Formation of multilayers on silica surfaces of a cationic polyelectrolyte and dissolved and colloidal substances originating from mechanical wood pulp-Adsorption and influence on adhesion
2004 (English)In: Colloids and Surfaces A: Physicochemical and Engineering Aspects, ISSN 0927-7757, Vol. 237, no 03-jan, 33-47 p.Article in journal (Refereed) Published
By measuring adsorption using a stagnation point reflectometer, it was shown that multilayers consisting of cationic polymers and dissolved and colloidal material released from wood fibres into process waters are formed on an anionic silica surface. The similarity of this experiment to the papermaking process was established. It was established using the JKR-method that this multilayer adsorption had a profound effect on the adhesion, in air, of an elastic polydimethyl siloxane (PDMS) probe to these surfaces. The adhesion of PDMS to a bare silica surface showed a large hysteresis, with a much stronger adhesion measured upon the separation of the two surfaces compared with the value obtained from gradually pressing them together. It was suggested that this hysteresis was due to specific interactions (hydrogen bonding) that develop over time. The first adsorbed layer, a cationic poly(dimethyldiallylammoniumchloride) (polyDMDAAC), decreased the magnitude of the hysteresis and gave a relatively low adhesion, which may be due to the fact that these specific interactions were blocked. The subsequent build up of layers of lipophilic wood extractives in the form of colloidal particles and cationic polymer increased the adhesion. This was interpreted as being due to the build up of a soft layer on the stiff mineral surface causing additional energy dissipation upon separation, even though the molecular adhesion was still decreased compared with the bare silica. This was supported by the fact that none of the individual components of the multilayer increased the adhesion when applied in a relatively thin layer on the silica, and by the fact that a thick deposition of cast coated wood extractives gave a very high adhesion. Stearic acid was chosen as a model substance for extractives and deposited onto silica from vapour phase. This resulted in a partial coverage of the surface where the stearic acid was present as patches of different size. This gave a significant reduction of the adhesion. The solid stearic acid melted and was redistributed when confined between the PDMS and the silica. This gave a thinner and more uniform layer. The application of a monolayer of C-18-tails covalently bound to the silica by siloxane links, gave a very significant reduction of the magnitude of the adhesion hystersis. It is concluded that the distribution of the contaminants over the surface is very significant for the adhesion properties. This is relevant to practical papermaking with respect to: (i) the build up of deposits on process equipment and its effect on adhesion to these surfaces; (ii) fibre-fibre adhesion and thereby paper strength, a phenomenon that can never be studied without directly measuring the adhesion, which makes specific solutions to the practical problems possible.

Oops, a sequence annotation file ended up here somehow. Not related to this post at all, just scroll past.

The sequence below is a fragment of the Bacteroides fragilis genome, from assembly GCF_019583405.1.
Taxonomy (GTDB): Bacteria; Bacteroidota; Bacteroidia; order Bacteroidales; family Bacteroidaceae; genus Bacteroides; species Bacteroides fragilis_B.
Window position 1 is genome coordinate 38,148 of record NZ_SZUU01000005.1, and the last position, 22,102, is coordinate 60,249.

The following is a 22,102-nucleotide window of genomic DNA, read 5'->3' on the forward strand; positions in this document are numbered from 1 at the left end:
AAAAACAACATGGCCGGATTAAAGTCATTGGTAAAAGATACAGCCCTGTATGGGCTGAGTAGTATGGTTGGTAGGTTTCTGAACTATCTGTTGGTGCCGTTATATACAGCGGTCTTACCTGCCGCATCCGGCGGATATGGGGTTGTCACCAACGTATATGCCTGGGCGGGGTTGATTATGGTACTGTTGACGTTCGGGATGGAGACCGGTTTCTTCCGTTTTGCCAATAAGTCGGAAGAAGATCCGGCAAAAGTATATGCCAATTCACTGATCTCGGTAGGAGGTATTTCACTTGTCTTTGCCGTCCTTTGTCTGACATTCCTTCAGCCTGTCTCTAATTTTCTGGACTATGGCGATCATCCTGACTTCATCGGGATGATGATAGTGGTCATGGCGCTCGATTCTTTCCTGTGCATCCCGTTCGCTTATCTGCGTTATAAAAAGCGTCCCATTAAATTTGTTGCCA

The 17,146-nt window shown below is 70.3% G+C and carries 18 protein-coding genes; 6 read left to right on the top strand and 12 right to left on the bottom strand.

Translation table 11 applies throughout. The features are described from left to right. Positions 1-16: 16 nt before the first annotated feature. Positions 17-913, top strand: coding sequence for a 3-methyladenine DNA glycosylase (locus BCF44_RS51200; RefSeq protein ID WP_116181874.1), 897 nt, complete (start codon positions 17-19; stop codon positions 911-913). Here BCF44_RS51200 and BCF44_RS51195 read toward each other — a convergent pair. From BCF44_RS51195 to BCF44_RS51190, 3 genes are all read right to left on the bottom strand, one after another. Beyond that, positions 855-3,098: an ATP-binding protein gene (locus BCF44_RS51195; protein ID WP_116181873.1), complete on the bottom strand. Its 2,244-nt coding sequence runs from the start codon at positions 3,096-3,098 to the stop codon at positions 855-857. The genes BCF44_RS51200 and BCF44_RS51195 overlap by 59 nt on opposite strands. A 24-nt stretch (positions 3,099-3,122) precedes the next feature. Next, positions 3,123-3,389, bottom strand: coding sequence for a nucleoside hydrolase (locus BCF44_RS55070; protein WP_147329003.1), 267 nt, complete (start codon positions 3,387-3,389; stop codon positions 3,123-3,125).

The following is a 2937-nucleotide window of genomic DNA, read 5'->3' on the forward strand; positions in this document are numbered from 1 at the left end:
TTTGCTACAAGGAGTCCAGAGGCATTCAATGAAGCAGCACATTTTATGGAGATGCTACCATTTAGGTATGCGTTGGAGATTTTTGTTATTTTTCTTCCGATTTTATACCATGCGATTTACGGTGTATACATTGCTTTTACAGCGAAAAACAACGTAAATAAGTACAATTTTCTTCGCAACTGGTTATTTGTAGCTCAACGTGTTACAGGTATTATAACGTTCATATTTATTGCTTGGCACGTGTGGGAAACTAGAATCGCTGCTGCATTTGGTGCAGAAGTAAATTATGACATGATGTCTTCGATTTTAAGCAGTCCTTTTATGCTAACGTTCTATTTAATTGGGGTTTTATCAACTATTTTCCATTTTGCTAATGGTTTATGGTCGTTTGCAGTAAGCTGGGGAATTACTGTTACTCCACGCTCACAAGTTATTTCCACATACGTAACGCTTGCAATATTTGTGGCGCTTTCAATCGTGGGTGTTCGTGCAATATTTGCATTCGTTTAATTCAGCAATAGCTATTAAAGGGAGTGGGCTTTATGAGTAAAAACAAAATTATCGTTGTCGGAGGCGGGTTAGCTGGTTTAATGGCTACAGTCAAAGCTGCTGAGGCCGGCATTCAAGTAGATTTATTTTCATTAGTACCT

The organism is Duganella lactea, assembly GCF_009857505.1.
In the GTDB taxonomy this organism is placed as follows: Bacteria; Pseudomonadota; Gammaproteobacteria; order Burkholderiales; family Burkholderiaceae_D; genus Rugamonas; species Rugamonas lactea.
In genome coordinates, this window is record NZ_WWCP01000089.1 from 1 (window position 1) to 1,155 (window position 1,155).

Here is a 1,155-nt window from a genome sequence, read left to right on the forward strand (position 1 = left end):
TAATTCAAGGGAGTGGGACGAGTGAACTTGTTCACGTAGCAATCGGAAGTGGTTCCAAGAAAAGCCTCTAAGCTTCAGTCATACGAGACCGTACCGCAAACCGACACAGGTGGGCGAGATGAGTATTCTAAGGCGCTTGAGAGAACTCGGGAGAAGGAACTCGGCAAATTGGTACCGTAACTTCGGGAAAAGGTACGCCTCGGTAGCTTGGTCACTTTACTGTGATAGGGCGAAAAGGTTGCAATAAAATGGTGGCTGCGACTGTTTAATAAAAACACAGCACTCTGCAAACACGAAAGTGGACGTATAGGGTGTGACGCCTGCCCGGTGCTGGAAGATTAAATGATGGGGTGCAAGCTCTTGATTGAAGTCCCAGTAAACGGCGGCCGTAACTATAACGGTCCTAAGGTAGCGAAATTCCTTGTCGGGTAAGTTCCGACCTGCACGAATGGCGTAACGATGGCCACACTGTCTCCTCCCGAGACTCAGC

Place, publisher, year, edition, pages
2004. Vol. 237, no 03-jan, 33-47 p.
dissolved and colloidal substances, mechanical pulps, papermaking, adsorption, reflectometry, adhesion, aqueous polyvinylamine solutions, cellulosic materials, forces, charge, reflectometry, energy, glass, paper
IdentifiersURN: urn:nbn:se:kth:diva-23481DOI: 10.1016/j.colsurfa.2004.01.029ISI: 000221876600005ScopusID: 2-s2.0-2142734930OAI: oai:DiVA.org:kth-23481DiVA: diva2:342179
QC 20100525 QC 201111032010-08-102010-08-102011-11-03Bibliographically approved